The idea of present truth, as explained by James White, is that in any current time, certain duties or priorities will shift from what they have been, and they will continue to progress again as time goes on. The Word of God, then, should be used to “shine brightly where we stand, and not so plainly on the path in the distance.”
This does not mean that the Bible changes or that God changes, but as more is learned or revealed, the beliefs or positions of the church may need to be adapted to accommodate this spiritual growth while still remaining solid on its biblical roots. Present truth protects against rigidity of doctrine, recognizing there is always more to learn from an infinite, almighty God.
Early Milestones in Ministry and Service
Publishing: In 1848, James and Ellen White were convicted to write, print and distribute a regular magazine to unite Adventists everywhere. This would allow them to share or discuss important points of theology (this magazine was initially called Present Truth, later changed to the Adventist Review & Sabbath Herald, presently called The Adventist Review)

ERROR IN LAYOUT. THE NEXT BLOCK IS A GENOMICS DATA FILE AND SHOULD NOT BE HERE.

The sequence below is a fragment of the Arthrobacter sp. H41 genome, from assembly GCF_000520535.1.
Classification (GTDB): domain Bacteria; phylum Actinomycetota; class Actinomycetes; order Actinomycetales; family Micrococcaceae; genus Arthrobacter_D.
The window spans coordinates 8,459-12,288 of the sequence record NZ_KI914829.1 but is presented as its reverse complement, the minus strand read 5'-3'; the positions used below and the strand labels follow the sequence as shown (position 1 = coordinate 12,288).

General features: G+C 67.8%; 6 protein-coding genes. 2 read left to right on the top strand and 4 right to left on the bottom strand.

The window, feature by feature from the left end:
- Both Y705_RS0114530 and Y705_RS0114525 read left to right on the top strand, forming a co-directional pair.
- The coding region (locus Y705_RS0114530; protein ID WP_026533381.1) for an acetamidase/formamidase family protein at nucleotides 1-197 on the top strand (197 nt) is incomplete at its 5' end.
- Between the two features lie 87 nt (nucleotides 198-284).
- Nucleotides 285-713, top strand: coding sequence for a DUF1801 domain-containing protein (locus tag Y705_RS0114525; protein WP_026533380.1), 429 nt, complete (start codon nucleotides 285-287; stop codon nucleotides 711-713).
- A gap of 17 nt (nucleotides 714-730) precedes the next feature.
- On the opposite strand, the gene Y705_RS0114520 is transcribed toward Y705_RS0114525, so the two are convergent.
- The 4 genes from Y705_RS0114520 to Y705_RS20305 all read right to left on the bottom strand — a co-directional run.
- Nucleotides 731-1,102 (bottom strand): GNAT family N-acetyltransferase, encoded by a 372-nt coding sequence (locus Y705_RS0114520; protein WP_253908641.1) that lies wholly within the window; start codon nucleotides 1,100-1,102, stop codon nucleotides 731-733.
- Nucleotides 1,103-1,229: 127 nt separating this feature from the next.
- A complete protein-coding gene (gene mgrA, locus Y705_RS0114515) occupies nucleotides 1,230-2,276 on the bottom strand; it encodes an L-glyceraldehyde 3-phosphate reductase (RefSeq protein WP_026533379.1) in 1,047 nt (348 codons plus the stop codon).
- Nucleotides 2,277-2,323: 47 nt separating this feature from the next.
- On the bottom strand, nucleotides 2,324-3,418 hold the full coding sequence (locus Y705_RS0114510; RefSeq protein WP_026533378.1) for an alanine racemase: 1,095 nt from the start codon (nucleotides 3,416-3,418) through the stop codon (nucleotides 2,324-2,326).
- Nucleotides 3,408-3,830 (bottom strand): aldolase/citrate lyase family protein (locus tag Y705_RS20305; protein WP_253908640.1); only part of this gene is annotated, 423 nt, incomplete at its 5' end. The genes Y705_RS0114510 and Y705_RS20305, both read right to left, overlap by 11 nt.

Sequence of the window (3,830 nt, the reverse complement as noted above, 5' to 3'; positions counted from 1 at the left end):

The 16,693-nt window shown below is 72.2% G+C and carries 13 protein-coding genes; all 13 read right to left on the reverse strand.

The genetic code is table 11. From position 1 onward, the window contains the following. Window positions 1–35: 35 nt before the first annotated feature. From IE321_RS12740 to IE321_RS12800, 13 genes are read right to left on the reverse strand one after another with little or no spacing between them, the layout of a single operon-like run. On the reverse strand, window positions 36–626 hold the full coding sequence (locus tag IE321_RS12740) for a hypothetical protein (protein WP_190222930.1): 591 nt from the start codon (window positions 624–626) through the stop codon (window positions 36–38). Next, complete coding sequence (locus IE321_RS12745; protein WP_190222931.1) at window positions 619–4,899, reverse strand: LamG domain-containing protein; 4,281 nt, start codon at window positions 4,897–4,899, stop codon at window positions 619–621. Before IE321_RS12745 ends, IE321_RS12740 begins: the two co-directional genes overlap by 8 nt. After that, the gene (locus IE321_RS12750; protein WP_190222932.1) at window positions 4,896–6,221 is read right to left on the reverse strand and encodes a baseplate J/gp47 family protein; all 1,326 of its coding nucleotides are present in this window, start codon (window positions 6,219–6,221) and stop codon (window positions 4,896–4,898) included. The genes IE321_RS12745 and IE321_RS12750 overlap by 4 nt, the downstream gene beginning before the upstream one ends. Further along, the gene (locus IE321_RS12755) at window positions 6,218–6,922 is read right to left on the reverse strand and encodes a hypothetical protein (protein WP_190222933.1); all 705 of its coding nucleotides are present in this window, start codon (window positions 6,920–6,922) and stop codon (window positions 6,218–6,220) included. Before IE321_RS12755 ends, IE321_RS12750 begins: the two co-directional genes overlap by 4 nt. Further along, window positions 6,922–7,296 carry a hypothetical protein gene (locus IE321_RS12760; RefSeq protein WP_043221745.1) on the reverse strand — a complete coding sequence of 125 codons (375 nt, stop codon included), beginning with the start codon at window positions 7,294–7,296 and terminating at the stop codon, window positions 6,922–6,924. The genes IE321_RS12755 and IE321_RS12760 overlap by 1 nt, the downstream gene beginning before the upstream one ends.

This conviction to utilize the written word led to the operation of Adventist publishing houses around the world, both for informative and evangelistic purposes.
Health: The 1860s marked the beginning of the Adventist Church’s expansive health reform efforts and healing ministries. Battle Creek Sanitarium in Michigan was established in 1866 as the first Adventist-owned and operated medical institution (also known as the Western Health Reform Institute).
In addition to organized healthcare institutions, early Adventist health reform involved early support of the germ theory of disease5, evidence of the benefits of a vegetarian diet and abstinence from alcohol, tobacco and recreational drugs.